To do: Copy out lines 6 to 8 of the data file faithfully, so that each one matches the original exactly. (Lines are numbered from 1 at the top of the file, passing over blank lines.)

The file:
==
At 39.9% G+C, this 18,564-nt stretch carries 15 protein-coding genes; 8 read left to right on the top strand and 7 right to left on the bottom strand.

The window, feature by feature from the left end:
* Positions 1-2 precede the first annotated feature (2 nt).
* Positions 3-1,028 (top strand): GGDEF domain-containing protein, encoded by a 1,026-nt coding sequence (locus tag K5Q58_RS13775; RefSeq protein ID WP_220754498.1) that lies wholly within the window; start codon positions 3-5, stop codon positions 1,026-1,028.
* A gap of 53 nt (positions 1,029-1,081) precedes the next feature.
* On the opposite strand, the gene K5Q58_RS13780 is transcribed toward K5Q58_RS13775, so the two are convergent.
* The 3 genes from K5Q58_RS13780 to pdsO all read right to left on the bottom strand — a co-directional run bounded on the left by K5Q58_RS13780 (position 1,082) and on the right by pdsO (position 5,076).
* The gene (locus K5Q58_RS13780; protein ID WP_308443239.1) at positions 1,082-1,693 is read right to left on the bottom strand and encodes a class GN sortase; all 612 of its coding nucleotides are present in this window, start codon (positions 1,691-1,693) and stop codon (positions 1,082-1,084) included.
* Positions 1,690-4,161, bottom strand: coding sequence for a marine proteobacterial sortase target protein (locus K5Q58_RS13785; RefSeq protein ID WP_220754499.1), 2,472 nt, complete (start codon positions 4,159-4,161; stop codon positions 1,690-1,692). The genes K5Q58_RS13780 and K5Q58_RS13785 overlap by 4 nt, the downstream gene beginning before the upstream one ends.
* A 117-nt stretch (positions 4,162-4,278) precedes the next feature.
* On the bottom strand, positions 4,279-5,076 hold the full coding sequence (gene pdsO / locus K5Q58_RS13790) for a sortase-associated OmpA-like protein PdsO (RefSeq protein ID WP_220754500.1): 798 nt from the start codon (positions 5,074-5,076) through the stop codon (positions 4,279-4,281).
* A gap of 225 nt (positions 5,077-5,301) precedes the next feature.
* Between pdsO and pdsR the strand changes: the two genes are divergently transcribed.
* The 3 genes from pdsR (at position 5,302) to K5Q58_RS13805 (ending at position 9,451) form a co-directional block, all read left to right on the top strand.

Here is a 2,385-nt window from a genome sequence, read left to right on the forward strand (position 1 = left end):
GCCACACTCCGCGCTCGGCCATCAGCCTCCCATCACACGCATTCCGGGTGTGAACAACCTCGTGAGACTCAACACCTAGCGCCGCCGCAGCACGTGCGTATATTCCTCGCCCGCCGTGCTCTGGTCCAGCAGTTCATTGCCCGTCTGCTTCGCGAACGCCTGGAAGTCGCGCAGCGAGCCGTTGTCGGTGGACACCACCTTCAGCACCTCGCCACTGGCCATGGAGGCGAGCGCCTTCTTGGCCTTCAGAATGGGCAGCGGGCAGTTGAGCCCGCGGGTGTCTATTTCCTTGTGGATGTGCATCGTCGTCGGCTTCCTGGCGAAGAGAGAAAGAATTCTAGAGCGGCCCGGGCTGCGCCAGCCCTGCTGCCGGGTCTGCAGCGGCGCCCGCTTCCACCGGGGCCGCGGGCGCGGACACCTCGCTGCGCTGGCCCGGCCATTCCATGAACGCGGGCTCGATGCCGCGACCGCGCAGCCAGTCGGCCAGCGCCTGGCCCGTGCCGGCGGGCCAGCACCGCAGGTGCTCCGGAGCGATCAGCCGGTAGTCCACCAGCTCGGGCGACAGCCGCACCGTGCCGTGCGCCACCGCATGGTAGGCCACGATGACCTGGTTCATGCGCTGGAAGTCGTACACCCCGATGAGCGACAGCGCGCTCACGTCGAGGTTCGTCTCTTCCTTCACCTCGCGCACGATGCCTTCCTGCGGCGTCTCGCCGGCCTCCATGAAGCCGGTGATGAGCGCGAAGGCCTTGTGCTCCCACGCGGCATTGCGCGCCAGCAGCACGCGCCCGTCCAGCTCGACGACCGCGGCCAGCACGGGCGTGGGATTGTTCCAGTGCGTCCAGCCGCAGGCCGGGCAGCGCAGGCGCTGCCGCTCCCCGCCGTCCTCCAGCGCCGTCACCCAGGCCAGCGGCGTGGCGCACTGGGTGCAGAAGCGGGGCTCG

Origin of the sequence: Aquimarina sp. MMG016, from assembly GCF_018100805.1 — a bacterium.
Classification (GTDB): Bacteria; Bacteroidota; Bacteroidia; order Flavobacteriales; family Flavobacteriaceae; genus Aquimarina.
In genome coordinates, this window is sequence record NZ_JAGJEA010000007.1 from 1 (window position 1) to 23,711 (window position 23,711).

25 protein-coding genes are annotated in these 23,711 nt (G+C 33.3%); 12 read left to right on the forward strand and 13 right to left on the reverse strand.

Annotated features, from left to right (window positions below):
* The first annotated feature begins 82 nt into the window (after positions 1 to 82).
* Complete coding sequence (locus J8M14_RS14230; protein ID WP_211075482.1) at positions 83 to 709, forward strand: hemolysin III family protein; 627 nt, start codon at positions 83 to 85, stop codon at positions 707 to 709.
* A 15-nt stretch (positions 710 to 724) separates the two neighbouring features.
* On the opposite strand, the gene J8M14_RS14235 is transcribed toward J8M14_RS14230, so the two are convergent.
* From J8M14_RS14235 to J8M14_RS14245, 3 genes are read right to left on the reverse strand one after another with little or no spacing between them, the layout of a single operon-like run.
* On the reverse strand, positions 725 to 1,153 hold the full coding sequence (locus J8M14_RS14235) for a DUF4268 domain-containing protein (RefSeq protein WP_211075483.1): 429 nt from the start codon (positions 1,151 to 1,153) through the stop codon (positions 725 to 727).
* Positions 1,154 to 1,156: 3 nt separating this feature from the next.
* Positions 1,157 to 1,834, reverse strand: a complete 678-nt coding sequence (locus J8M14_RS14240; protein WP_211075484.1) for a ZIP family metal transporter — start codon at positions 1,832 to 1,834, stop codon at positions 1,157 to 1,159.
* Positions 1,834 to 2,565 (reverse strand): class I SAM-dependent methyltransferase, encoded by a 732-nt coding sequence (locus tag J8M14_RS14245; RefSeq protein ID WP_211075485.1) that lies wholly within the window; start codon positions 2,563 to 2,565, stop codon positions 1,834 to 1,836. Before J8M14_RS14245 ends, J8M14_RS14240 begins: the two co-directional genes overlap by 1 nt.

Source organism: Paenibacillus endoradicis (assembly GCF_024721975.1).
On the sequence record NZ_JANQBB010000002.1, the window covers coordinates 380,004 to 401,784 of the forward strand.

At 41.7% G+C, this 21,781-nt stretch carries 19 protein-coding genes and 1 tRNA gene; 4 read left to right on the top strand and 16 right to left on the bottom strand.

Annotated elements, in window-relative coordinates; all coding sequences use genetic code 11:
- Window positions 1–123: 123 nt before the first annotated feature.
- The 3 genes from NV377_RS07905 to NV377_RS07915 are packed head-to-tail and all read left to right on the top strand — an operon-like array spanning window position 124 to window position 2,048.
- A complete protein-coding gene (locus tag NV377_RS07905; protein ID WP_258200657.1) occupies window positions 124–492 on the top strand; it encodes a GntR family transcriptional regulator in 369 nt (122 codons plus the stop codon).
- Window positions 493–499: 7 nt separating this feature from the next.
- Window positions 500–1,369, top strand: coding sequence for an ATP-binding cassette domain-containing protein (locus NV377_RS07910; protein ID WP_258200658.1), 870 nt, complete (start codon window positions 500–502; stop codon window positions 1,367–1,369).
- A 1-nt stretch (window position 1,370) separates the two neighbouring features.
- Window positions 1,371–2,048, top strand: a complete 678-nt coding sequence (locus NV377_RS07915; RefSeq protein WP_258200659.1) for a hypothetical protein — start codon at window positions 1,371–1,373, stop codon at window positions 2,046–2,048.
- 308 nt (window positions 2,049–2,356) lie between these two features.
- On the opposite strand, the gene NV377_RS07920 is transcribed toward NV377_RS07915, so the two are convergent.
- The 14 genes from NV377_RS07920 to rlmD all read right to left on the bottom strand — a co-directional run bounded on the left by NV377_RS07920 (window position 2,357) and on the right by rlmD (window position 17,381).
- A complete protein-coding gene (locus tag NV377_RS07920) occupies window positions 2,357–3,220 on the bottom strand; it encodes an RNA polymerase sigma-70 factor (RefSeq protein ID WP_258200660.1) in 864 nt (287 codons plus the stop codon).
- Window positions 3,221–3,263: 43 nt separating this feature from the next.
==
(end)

* On the opposite strand, the gene K5Q58_RS13780 is transcribed toward K5Q58_RS13775, so the two are convergent.
* The 3 genes from K5Q58_RS13780 to pdsO all read right to left on the bottom strand — a co-directional run bounded on the left by K5Q58_RS13780 (position 1,082) and on the right by pdsO (position 5,076).
* The gene (locus K5Q58_RS13780; protein ID WP_308443239.1) at positions 1,082-1,693 is read right to left on the bottom strand and encodes a class GN sortase; all 612 of its coding nucleotides are present in this window, start codon (positions 1,691-1,693) and stop codon (positions 1,082-1,084) included.